One year

A year ago, I woke up to a voicemail and a text.

The voicemail was from my close friend, who said, “You’re going to wake up to some terrible news.”

The text asked me if it was true that Bruce Nazarian passed away.

Not that I’ve put myself back together from having lost my grandmother just some scant three weeks before, but that news was what broke me.

And it’s been a very difficult year. Putting myself back together has been first priority, and these are some of the days where I feel I’ve not quite succeeded at it.

My grandmother was 95 years old. While painful, her death was not unexpected, and it was something of a miracle that she had held on as long as she had. We had more than a few close calls with her at the last years, but it was something that my mom and I have seen coming. And if that’s the case, you have time to brace for it, to steel yourself – not that it’s less painful, but there is something to be said for forewarning. It’s easier to accept with a forewarning.

With Bruce… there was no warning. Just woke up to this news, and it cost me more strength than I could muster at the time to go into work that day.

The irony of losing someone whom I thought of and regarded as a father figure and finding out on my actual father’s birthday is not lost on me. At all.

The one thing I did learn from this is that there’s some losses that you just don’t “get over”. Those are the losses that you just learn to live around. The reminders crop up everywhere; you skirt around and try to ignore them, because you know too well that you risk falling apart at them. You catch yourself on about to dial that number. And you especially miss just being able to talk to that person about anything.

There have been more hits, but that’s the one that I haven’t recovered from. Not all hits heal. Not all bruises fade.

This one is likely such a one.

But – as before, the only choice I really have is to keep going, and that’s precisely what I’ve been doing.



3 thoughts on “One year

  1. i agree, there are some losses you never “get over”, like you said, you just learn to deal with it one day at a time. some days are bad, some are good, but that loss stays with you, you never forget it. reminders come in several ways. i recently broke down after listening to a piece of music, because the words reminded me of my own loss, and i just…..lost it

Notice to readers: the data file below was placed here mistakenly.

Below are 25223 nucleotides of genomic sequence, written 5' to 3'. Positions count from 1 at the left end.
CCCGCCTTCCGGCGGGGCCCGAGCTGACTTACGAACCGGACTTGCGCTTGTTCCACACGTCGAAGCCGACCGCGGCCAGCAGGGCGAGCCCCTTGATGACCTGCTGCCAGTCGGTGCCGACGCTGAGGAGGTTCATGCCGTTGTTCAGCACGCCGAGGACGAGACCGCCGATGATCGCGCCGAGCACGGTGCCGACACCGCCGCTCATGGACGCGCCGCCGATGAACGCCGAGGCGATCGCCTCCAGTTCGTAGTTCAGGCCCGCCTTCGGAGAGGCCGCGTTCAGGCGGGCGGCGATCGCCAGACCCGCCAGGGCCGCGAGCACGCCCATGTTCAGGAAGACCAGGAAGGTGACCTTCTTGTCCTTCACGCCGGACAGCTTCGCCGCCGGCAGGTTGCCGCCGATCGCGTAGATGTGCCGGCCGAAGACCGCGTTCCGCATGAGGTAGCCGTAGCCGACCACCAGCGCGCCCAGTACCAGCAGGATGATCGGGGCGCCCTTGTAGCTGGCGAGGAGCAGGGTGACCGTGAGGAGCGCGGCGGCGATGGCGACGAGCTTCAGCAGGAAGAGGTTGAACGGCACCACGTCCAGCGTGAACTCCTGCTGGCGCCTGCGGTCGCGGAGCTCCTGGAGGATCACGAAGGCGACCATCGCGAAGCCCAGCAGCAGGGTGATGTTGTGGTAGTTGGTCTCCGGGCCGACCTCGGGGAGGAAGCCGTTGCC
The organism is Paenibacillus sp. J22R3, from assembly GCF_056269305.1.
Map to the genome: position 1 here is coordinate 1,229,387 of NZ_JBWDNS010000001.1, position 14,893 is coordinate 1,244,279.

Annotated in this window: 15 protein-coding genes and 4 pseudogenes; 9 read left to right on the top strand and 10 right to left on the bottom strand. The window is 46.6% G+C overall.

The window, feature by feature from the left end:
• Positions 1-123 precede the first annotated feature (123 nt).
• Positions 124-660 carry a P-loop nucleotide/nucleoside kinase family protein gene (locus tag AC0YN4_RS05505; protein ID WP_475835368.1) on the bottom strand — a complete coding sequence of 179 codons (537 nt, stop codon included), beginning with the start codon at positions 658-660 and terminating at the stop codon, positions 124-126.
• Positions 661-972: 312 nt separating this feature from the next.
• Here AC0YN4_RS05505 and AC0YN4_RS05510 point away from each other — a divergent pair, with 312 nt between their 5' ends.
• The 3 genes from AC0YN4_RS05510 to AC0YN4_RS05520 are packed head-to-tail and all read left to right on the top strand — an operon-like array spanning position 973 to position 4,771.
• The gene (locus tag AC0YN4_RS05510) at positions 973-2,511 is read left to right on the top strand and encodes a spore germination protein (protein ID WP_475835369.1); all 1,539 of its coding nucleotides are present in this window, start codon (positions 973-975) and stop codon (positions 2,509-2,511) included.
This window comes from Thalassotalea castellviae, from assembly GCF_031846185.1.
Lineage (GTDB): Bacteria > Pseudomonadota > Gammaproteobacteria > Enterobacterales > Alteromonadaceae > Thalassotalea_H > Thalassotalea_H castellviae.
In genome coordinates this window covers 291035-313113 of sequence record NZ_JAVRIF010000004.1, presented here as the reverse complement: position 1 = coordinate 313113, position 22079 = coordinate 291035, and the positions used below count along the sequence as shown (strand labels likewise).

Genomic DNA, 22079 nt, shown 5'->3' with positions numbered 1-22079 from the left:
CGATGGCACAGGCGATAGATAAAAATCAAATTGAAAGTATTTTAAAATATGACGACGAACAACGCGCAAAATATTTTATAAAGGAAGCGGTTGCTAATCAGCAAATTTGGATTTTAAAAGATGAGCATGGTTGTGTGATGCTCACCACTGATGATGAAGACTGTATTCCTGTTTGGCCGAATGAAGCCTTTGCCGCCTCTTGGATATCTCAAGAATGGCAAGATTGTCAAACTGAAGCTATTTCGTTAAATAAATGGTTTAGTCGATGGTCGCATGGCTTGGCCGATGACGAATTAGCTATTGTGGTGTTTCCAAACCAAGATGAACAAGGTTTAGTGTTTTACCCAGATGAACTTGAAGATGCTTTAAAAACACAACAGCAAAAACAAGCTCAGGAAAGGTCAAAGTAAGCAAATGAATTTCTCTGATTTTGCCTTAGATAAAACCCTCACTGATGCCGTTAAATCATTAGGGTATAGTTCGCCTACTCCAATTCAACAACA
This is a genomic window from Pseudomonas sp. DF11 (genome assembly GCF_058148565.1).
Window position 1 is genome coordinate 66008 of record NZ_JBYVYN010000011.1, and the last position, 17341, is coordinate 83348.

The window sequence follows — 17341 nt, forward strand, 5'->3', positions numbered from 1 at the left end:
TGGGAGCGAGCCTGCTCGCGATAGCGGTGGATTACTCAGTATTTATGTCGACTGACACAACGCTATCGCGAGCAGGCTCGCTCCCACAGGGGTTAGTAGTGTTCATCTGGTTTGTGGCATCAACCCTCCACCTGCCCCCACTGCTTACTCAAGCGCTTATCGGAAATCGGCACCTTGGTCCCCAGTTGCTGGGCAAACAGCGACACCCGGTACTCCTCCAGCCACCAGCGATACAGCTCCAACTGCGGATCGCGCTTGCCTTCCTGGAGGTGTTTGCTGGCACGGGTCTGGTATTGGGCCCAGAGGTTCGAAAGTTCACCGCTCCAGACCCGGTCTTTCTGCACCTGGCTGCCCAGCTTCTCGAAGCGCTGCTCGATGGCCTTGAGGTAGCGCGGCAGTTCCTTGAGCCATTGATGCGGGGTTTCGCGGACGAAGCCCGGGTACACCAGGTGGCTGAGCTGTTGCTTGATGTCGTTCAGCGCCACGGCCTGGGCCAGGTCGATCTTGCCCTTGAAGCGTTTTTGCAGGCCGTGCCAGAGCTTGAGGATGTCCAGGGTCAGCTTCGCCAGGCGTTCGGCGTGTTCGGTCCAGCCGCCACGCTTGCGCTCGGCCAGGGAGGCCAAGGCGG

2. You’ve summed it up so accurately, a subject that is so often difficult to put into words. While every loss is unique to each person I certainly connected about catching myself about to call my big brother, even presently, as it has been nearly two years since his death. No, some losses you don’t get over, you just “live around them.” But I am grateful for having had him in my life, just as I am grateful for your willingness to share such a heartfelt and heart-wrenching experience. You never know how your words may help someone…thank you, K.G.

  3. I can totally feel you there. I can’t say that I had that nature of relationship with Bruce, but something akin or very close to what you’re describing here with a highschool (female) friend. We grew into close friends at the time (and I always knew from the get-go it would be being friends and nothing else mixed in). One Monday morning, we come back to school from the weekend, all anxious, some terrified because of an exam. Then before the school bell tolled rumor spreads that my close friend had died in a car accident on the weekend. Minutes shy of the morning break the principal walks into class and confirms the unthinkable: She had actually died in a car crash on Friday night! (talk about getting the rug pulled out from under me…) I fell apart at the funeral and thought I had processed this thing. Turns out I never properly have and it had stayed with me for annother 30+ years until a session in a therapist’s office. Wow! I had had no idea. No, I can’t say that I have ever been over losing her. Sorry, wish I could tell you some smart thing, like it gets easier or any such thing. But then, from knowing your razor-blade sharp intellect and emotional intelligence I’m pretty sure you wouldn’t want to hear any boilerplate commonplace, washed out one-size-fits-all statement anyway. And you’d be right.

Comments are closed.